Yoga is not, as is widely perceived, only a set of physical exercises designed to achieve a fit body. It may be used as such, and indeed the adept practitioner will be superbly fit and supple. Many people will be content to use Yoga today as just this, and it is true that the full ramifications of Yoga are not for everyone – it needs a certain combination of events in life to make one ready to accept Yoga in its entirety. In its full form, the practice of Yoga is described as Ashtanga or composed of eight limbs, all of which are coordinated and go hand in hand.

  1. Yama denotes ethical discipline – ahimsa (non-violence), satya (truth), asteya(honesty or non-stealing), brahmacharya (abstinence from sex) and aparigraha(non-coveting).
  2. Niyama are the rules which apply to a person – saucha (purity), santosha(contentment), tapas (ardor/austerity), svadhyaya (study of the self), and finallyisvara pranidhana (dedication to God).
  3. Asana or posture. This is yoga in its most publicized form, as a set of convoluted exercises. Asanas are a set of postures evolved over the years, designed to make the body supple, elastic and strong. A strong and fit body thus becomes an ideal place for concentrating the mind. Physical weakness of disease divert the mind’s resources, and there is no time or space left for contemplation and concentration.
  4. Pranayama – The word prana means breath or life. Ayama means to stretch or to restrain. Pranayama thus means the control of breath and all its functions. It is said that prana in the body of an individual is an integral part of the rhythm of the universal spirit. Thus the attempt of pranayama is to bring the self in harmony with the rhythm of the universe.
  5. Pratyahara – This denotes self-study. Each individual is said to be made up three gunas or qualities – sattva, rajas and tamas. A person’s character as we perceive it can be said to be the result of these qualities in different combinations. The sadhaka or yogi tries, by constant self-study, to weed out rajas and tamasfrom himself.
  6. Dharana – When the body, mind and senses are in harmony by long practice ofasanas, pranayama and pratyahara, the yogi is ready for the sixth stage.Dharana means to concentrate wholly and solely on a task or thought.
  7. Dhyana – Dhyana means uninterrupted concentration. It is the next logical stage from dharana, which is concentration on one single object. Dhyana takes this concentration to an extended time and the yogi is said to feel one with the universal spirit.
  8. Samadhi – This is said to be the end of the yogi’s search, where he finally achieves complete unity with the universal spirit. His body and senses are said to be asleep and yet his mind is said to be awake and alert. He is not conscious or unconscious, but has passed beyond consciousness.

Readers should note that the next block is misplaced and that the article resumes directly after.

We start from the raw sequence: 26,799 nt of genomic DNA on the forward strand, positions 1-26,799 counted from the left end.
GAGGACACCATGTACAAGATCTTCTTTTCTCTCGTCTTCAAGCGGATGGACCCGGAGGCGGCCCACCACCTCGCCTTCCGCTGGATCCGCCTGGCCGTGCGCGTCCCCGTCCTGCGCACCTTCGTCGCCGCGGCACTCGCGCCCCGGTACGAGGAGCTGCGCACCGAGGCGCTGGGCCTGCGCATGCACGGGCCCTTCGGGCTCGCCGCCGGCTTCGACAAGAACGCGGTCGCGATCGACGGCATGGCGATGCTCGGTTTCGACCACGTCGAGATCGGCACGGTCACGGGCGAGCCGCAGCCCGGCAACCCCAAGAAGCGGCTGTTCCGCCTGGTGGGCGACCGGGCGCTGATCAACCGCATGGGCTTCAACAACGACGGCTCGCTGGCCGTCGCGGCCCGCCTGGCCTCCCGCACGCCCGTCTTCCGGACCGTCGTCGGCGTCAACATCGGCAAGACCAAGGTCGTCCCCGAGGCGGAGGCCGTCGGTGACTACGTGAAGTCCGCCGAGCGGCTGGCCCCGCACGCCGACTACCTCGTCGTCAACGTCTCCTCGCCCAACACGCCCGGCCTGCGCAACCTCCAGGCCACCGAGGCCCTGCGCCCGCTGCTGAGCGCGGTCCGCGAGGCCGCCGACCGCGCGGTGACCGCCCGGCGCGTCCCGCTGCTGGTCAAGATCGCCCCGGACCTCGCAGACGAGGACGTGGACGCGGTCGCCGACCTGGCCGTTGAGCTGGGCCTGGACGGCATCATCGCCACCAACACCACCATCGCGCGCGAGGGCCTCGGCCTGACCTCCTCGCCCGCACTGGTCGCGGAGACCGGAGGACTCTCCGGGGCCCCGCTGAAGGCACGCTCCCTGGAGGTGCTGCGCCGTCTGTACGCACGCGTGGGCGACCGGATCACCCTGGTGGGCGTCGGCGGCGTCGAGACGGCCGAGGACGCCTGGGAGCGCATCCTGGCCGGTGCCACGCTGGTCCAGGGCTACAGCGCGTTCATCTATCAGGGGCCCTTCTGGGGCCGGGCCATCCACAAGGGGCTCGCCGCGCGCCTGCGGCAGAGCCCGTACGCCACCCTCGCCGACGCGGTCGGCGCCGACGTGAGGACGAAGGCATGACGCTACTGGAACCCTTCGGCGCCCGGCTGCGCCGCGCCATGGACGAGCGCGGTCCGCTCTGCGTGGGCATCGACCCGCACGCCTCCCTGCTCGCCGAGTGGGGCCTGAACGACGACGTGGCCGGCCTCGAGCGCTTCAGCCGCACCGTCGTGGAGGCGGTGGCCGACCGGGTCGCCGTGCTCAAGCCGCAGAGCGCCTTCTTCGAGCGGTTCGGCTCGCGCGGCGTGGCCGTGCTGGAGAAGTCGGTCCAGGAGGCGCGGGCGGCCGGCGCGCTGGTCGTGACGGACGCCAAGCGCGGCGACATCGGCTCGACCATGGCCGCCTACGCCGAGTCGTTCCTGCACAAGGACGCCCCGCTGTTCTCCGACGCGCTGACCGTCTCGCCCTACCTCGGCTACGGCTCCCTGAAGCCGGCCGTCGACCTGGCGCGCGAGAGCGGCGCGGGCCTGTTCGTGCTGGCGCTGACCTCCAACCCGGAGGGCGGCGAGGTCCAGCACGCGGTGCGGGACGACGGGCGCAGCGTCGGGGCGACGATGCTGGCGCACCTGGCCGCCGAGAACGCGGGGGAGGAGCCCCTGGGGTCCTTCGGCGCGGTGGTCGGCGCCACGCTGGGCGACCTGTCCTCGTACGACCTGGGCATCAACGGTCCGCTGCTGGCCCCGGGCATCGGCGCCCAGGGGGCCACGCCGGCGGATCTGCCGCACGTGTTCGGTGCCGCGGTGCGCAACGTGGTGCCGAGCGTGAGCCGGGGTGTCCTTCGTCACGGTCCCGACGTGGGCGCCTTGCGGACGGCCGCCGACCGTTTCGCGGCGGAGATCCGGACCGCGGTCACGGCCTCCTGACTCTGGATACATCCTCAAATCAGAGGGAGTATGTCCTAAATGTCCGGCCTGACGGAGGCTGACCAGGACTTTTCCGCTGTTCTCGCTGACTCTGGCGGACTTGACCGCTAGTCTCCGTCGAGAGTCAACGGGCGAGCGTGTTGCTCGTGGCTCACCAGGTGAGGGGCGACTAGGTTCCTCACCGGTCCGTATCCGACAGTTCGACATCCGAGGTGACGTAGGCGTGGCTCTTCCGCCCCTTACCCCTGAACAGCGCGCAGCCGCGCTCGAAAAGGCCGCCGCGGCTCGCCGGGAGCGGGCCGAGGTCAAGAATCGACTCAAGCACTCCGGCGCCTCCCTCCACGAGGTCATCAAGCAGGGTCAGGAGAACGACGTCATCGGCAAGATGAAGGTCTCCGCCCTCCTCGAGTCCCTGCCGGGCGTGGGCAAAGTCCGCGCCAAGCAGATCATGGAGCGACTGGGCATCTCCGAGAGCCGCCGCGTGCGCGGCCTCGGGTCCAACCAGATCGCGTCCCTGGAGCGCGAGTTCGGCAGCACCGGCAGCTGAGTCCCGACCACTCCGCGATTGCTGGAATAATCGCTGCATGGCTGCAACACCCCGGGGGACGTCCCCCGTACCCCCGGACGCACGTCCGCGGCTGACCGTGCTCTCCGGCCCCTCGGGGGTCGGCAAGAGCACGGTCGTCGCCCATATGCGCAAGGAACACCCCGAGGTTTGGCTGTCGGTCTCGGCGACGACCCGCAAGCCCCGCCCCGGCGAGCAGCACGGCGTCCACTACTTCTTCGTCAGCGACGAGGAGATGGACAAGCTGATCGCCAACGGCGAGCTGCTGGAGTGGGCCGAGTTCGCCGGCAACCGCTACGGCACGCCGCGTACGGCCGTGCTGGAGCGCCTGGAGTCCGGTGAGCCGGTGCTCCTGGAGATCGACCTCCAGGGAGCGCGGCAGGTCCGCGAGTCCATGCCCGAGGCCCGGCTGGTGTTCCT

The problem of translation and commentary

This is a very short introduction to the art and science of yoga, and in reality many volumes could be written about its essence and purpose. However the aim here is not to publish a research paper but to lay the groundwork for a personal interpretation of the yoga-sutra of Patanjali. This is a considerable task because each of the 185 aphorisms of Patanjali is exactly that – an aphorism which has a depth of meaning far beyond its shortness of length. An interpretation then has two stages. The first is a translation from Sanksrit to a contemporary language. That this is not simple is proved by the fact that translators through the ages differ substantially on the nuances of each aphorism. For example, one of the first aphorisms is “chitta vritti nirodhah”. The following examples of translation by different authors show well how difficult it has been to arrive at a definitive version:

  • Yoga is the ability to direct and focus mental activity 
    - B Bouanchaud, The Essence of Yoga
  • Yoga is the ability to direct the mind exclusively toward an object and sustain that direction without any distractions 
    - Patanjali's Yogasutras, translated by TKV Desikachar
  • Yoga is the restriction of the fluctuations of consciousness 
    - Yoga-Sutra of Patanjali, in pages 288-310 of Georg Feuerstein, The Yoga Tradition
  • Yoga is the suppression of the modifications of the mind 
    - Swami Hariharananda Aranya, Yoga Philosophy of Patanjali (translated by P.N. Mukerji)
  • Yoga is the restraint of mental modifications 
    - Sarvepalli Radhakrishnan and Charles A. Moore (eds.), A Sourcebook in Indian Philosophy, pages 453-485
  • The restraint of the modifications of the mind-stuff is yoga 
    - The Yoga Sutras of Patanjali, translation and commentary by Sri Swami Satchidananda
  • Yoga is the inhibition of the modifications of the mind 
    - IK Taimni, The Science of Yoga

It is thus clear that there is no real consensus. But what is perhaps more important than arguing over the exactness of the translation is to clarify what the aphorisms mean. The yoga-sutra is first and foremost a practical handbook. So it stands to reason that the only way to be able to understand an aphorism is, firstly, to practice yoga oneself. Till then, no amount of scholarly commentaries, including this one, will make full and complete sense.  

18-Apr-2004
More by :  Ashish Nangia